Metropolitan News-Enterprise


Tuesday, September 19, 2017


Page 1


Court of Appeal Holds:

Exclusion of Public From Voir Dire Requires Reversal

Finds Justification Offered by Judge—That All 50 Seats Were Needed for Prospective Jurors—Doesn’t Suffice; Error Was ‘Structural’


By a MetNews Staff Writer


The conviction of a man on two counts of robbery has been overturned by the Fourth District Court of Appeal because the judge barred the public during voir dire.

“Since the wrongful exclusion of the public under these circumstances is structural error under the Sixth Amendment,” Justice Richard D. Huffman of Div. One wrote, “the convictions must be reversed.”

Huffman’s opinion, which was not certified for publication, came Friday in People v. James, D071081. The judge who cleared the courtroom of spectators was Daniel G. Lamborn, who supervises the courthouse in El Cajon.

His reason for barring the public from jury selection was that all 50 seats were needed for prospective jurors.

Colloquy Quoted

The opinion quotes the lawyer for defendant Kyle James as saying:

 “This is just a quick issue. My client does have a friend here. It’s my understanding the Court’s policy [is that] the public is not allowed in during jury selection?”

Lamborn responded in the affirmative and the lawyer declared:

“My client has a constitutional right to a public trial, so I’m requesting that his friend be allowed to stay in the courtroom during jury selection.”

Lamborn responded:

“That request will be denied. His friend can be present during all phases of opening statement, presentation of evidence, but we don’t have the room nor potential security issues to allow for anyone other than the 50 panel members.”

That reason for exclusion wasn’t good enough, the appeals court found.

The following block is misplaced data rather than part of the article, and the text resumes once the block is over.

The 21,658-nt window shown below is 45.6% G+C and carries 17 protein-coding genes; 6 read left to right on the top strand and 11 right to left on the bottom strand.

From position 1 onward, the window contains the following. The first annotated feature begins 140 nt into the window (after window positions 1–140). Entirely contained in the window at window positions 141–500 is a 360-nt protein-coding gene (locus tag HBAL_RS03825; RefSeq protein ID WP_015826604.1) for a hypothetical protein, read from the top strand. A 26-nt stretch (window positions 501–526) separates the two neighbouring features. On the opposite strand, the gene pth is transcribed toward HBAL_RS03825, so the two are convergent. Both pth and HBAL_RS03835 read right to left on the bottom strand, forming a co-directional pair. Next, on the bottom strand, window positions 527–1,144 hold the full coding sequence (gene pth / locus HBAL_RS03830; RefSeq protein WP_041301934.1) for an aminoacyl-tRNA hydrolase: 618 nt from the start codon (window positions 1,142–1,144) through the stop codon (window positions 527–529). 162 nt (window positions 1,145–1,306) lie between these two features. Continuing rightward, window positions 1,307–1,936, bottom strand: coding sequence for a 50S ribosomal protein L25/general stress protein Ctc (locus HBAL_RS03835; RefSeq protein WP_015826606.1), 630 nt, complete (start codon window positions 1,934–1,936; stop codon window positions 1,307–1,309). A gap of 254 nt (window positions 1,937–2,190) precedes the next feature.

Supreme Court Opinion

Huffman pointed to the U.S. Supreme Court’s 2010 decision in Presley v. Georgia where it was held that exclusion of the public from voir dire is structural error requiring reversal.

There, the majority held “that the Sixth Amendment right to a public trial extends to the voir dire of prospective jurors” and while there could be exceptions, “trial courts are required to consider alternatives to closure.”

Huffman wrote:

“While it is possible a circumstance could arise where temporary closure might be justified, such is not the case here. Plainly, there was a policy in place for the selection of juries that called for exclusion of the public. Nothing in the record explains why the court must call in 50 jurors as opposed to perhaps 40. There may be cases where a defendant has no objection to closure during jury selection. However, as in this case, a trial court may not override a defendant’s request for a public trial based on a policy of convenience or efficiency.

“We recognize the pressure on trial courts with limited resources and limited facilities, however some accommodation could have been made here to preserve an important constitutional right and allow the court to proceed in an appropriate manner. On this record, there was no valid justification for the denial of the defendant’s request to exercise a constitutional right.”

James, a recidivist, had been sentenced to a prison term of 25 years to life plus 13 years.


Copyright 2017, Metropolitan News Company